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Title: Approximate inference for state-space models
Author: Higgs, M. C.
ISNI:       0000 0004 2731 6646
Awarding Body: University College London (University of London)
Current Institution: University College London (University of London)
Date of Award: 2011
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This thesis is concerned with state estimation in partially observed diffusion processes with discrete time observations. This problem can be solved exactly in a Bayesian framework, up to a set of generally intractable stochastic partial differential equations. Numerous approximate inference methods exist to tackle the problem in a practical way. This thesis introduces a novel deterministic approach that can capture non normal properties of the exact Bayesian solution. The variational approach to approximate inference has a natural formulation for partially observed diffusion processes. In the variational framework, the exact Bayesian solution is the optimal variational solution and, as a consequence, all variational approximations have a universal ordering in terms of optimality. The new approach generalises the current variational Gaussian process approximation algorithm, and therefore provides a method for obtaining super optimal algorithms in relation to the current state-of-the-art variational methods. Every diffusion process is composed of a drift component and a diffusion component. To obtain a variational formulation, the diffusion component must be fixed. Subsequently, the exact Bayesian solution and all variational approximations are characterised by their drift component. To use a particular class of drift, the variational formulation requires a closed form for the family of marginal densities generated by diffusion processes with drift components from the aforementioned class. This requirement in general cannot be met. In this thesis, it is shown how this coupling can be weakened, allowing for more flexible relations between the variational drift and the variational approximations of the marginal densities of the true posterior process. Based on this revelation, a selection of novel variational drift components are proposed.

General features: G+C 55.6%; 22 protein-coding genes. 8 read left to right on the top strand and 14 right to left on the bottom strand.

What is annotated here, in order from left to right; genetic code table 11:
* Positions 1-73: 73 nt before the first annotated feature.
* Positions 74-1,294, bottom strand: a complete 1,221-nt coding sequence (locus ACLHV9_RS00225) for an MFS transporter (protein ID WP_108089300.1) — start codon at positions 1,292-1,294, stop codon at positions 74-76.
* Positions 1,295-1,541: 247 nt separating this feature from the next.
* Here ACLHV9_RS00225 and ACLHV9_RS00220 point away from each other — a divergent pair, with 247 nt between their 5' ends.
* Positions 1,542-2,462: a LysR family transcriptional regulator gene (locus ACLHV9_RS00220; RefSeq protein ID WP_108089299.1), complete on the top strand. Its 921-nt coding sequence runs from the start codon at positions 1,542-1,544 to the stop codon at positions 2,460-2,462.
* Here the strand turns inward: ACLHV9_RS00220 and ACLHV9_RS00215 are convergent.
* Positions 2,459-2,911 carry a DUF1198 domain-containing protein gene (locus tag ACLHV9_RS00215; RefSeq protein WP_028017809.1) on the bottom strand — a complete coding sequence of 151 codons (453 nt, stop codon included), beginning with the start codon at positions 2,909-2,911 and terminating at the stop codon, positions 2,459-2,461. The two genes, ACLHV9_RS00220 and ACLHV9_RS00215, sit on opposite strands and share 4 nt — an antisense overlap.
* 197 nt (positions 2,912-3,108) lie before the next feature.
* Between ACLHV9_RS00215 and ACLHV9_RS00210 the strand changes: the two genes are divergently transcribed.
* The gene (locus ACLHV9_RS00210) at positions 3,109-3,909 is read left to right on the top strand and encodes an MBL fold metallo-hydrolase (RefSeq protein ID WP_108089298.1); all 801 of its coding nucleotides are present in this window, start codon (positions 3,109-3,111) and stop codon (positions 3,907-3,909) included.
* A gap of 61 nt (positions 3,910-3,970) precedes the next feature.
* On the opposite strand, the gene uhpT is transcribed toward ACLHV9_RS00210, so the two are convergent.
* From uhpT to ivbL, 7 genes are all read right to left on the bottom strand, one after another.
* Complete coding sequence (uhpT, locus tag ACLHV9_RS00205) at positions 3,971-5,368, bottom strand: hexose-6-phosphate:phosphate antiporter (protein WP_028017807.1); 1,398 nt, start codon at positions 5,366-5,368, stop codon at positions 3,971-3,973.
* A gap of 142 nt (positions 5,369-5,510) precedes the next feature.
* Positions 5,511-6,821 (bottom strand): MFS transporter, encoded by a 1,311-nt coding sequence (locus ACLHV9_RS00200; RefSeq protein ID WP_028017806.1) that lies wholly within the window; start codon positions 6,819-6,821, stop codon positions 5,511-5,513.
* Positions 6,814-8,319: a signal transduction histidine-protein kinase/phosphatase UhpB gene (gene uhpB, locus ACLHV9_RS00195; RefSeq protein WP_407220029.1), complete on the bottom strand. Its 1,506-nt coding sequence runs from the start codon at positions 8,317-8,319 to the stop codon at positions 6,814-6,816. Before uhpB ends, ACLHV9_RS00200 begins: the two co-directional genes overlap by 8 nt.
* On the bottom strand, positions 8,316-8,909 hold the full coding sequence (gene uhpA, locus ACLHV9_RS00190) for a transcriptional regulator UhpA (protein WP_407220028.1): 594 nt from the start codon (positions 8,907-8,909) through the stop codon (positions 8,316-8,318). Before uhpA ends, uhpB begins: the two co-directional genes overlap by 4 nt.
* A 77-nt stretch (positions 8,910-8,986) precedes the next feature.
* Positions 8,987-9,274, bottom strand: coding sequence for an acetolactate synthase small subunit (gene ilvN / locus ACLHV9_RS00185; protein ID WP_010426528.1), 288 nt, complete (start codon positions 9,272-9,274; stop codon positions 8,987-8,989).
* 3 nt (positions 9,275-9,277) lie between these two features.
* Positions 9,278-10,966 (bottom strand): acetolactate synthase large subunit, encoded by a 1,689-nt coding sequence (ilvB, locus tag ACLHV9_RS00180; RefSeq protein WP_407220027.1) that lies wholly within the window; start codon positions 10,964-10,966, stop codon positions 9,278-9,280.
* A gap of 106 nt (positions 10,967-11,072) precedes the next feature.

Supervisor: Not available Sponsor: Not available
Qualification Name: Thesis (Ph.D.) Qualification Level: Doctoral
EThOS ID:  DOI: Not available